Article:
5 Year Print Market Review 2023

Happiness
The Case Against

In Happiness, Harland Miller parodies self-help manuals. Against a turquoise square background, a seemingly three-dimensional cube is depicted hovering in the centre of the composition in red and blue. The manual title encapsulates Miller’s characteristic dark humour and wit, which marks many of his prints depicting book covers such as those that are part of the Penguin series.

Buy and sell Harland Miller prints

Happiness (small) - Signed Print by Harland Miller 2017 - MyArtBroker
Happiness (small) Signed Print 
Harland Miller

£4,000-£6,000 VALUE (EST.)

$7,000-$10,000 VALUE (EST.)

$7,000-$10,000 VALUE (EST.)

¥35,000-¥50,000 VALUE (EST.)

5,000-7,000 VALUE (EST.)

$40,000-$60,000 VALUE (EST.)

¥640,000-¥960,000 VALUE (EST.)

$5,000-$7,000 VALUE (EST.)

Sell Your Art
with Us

Join Our Network of Collectors. Buy, Sell and Track Demand

Submission takes less than 2 minutes & there's zero obligation to sell
The Only Dedicated Print Market IndexTracking 48,500 Auction HistoriesSpecialist Valuations at the Click of a Button Build Your PortfolioMonitor Demand & Supply in Network Sell For Free to our 25,000 Members

Meaning & Analysis

Branching out into Penguins’ Pelican collection, Happiness the case against (2017) sees Miller re-appropriate a more graphic cover here. The print is reflective of Miller’s fascination with book covers and literature, yet here, as opposed to the Penguin series, this Harland Miller print turns our attention to psychology and social science publications from the 1960s and 1970s.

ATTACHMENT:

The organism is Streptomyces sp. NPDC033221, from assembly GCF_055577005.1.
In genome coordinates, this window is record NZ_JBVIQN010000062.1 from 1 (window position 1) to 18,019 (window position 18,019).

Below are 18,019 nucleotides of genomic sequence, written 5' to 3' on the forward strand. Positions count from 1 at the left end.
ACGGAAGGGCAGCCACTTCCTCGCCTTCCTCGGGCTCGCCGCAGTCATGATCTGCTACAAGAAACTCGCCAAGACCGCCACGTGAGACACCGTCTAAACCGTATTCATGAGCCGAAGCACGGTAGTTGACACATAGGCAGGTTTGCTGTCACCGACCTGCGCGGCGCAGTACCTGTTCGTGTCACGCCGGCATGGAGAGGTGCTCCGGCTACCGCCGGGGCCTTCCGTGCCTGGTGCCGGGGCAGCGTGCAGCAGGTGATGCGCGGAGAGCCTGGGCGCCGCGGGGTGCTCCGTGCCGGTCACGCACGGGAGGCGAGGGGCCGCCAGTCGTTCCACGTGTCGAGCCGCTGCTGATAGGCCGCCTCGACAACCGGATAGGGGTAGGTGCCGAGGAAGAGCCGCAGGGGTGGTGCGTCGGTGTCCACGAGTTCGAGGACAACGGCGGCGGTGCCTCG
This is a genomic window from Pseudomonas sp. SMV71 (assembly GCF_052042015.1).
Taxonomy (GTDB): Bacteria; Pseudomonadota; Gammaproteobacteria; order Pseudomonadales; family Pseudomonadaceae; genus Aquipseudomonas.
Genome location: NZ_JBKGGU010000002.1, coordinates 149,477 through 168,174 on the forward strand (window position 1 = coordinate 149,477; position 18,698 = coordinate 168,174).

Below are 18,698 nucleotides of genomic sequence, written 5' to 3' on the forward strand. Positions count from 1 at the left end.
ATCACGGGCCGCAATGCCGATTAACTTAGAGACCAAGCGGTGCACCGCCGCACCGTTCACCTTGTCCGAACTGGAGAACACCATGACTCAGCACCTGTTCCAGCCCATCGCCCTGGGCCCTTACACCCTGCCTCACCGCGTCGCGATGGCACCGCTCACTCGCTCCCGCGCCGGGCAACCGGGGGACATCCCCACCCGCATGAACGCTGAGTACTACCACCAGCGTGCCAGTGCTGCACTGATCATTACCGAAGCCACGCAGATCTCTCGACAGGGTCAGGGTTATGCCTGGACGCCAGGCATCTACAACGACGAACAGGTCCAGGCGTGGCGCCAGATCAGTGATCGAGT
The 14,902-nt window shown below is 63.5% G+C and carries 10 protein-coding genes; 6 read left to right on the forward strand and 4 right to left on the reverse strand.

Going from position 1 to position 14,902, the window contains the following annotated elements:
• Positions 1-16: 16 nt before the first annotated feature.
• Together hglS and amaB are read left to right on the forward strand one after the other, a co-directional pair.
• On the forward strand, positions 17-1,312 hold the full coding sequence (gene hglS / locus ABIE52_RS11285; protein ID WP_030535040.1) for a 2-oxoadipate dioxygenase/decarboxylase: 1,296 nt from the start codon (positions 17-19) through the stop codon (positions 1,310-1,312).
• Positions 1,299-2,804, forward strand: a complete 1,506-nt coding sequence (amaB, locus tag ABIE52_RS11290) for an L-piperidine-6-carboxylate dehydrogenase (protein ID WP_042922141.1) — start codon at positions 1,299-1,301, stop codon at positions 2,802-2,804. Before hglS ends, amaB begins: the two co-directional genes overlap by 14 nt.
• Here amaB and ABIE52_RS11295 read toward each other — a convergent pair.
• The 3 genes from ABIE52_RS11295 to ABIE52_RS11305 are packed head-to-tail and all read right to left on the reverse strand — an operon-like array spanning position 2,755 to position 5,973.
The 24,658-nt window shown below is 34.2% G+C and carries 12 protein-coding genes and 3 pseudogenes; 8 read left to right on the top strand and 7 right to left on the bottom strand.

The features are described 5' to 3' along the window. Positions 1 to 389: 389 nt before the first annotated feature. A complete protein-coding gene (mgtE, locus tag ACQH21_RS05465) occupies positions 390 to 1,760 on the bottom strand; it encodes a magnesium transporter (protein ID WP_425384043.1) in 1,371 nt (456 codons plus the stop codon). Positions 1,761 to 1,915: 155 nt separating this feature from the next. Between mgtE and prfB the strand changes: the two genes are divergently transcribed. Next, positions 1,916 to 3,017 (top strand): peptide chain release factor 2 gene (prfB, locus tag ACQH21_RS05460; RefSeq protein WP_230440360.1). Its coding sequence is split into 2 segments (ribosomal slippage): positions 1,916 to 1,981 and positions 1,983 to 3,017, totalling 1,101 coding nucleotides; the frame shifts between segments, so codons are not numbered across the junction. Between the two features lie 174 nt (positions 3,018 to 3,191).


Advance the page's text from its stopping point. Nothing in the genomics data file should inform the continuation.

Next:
In Happiness, Miller depicts the cover design of a self-help manual where a three-dimensional red and blue cube hovers in the centre of the composition. Above the image, the title is written in pin capitalised letters, beneath which Miller adds The Case Against, in dark blue lettering.

The print exemplifies Miller’s technical aptitude for printing, as he utilises various techniques, such as polymer-gravure, photo-etching and block printing to achieve a more graphic and superimposed finish. The effect of these various techniques is that while at first glance the work seems one dimensional, its main elements have in fact been given a multi-layered appearance.